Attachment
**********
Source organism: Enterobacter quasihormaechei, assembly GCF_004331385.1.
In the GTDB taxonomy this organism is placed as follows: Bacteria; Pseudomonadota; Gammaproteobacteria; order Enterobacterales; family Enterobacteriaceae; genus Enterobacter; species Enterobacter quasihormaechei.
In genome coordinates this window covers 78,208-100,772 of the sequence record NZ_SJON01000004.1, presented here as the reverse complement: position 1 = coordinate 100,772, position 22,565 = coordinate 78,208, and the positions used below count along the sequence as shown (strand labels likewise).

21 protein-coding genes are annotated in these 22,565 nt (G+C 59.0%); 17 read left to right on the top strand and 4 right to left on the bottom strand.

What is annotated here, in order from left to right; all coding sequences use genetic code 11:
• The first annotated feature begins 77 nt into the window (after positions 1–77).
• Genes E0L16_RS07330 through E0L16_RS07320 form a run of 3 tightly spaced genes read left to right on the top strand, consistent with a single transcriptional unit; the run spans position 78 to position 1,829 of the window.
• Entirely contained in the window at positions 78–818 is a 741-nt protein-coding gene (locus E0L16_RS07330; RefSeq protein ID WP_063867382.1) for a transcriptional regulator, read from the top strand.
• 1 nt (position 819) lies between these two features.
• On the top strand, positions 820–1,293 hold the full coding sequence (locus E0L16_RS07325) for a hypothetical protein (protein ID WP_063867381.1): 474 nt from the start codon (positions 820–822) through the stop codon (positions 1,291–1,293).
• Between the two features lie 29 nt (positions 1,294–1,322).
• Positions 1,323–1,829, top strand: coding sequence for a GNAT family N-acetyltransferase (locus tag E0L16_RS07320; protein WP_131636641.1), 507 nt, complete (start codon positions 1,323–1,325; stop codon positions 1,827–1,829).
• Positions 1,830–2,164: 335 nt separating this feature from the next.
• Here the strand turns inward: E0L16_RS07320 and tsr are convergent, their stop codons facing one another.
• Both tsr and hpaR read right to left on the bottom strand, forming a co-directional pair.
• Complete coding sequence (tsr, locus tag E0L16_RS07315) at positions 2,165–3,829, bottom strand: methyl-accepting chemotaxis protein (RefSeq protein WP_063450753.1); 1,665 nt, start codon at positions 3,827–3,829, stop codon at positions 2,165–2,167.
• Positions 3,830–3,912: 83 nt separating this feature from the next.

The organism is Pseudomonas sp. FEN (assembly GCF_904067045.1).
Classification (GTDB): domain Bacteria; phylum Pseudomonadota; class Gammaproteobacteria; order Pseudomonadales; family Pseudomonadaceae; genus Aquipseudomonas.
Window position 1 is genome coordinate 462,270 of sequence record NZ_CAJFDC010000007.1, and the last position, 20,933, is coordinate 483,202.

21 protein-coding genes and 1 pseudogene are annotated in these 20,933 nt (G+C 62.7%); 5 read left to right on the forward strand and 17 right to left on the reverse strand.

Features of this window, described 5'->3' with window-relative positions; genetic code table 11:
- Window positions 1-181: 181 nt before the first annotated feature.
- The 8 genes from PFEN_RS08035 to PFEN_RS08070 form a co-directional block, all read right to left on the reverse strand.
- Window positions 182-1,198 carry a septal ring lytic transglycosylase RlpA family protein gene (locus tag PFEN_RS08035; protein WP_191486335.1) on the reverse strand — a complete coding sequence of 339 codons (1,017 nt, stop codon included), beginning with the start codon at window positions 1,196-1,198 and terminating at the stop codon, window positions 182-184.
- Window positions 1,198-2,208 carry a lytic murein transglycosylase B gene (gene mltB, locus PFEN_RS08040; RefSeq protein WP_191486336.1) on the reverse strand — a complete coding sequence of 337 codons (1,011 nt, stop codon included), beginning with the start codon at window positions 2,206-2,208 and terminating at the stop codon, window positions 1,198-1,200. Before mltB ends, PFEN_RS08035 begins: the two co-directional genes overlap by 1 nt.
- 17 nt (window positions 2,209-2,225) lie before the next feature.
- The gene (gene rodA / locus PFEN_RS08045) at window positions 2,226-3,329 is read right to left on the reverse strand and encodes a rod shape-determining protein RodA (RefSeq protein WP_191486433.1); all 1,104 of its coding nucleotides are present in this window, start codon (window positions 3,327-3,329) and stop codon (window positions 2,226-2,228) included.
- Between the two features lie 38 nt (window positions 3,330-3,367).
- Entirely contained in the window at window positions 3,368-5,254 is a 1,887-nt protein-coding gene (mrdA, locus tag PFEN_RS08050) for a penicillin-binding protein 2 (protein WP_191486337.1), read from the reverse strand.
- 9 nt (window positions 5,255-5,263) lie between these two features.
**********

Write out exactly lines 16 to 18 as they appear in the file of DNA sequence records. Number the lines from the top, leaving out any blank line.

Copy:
• Complete coding sequence (tsr, locus tag E0L16_RS07315) at positions 2,165–3,829, bottom strand: methyl-accepting chemotaxis protein (RefSeq protein WP_063450753.1); 1,665 nt, start codon at positions 3,827–3,829, stop codon at positions 2,165–2,167.
• Positions 3,830–3,912: 83 nt separating this feature from the next.

The organism is Pseudomonas sp. FEN (assembly GCF_904067045.1).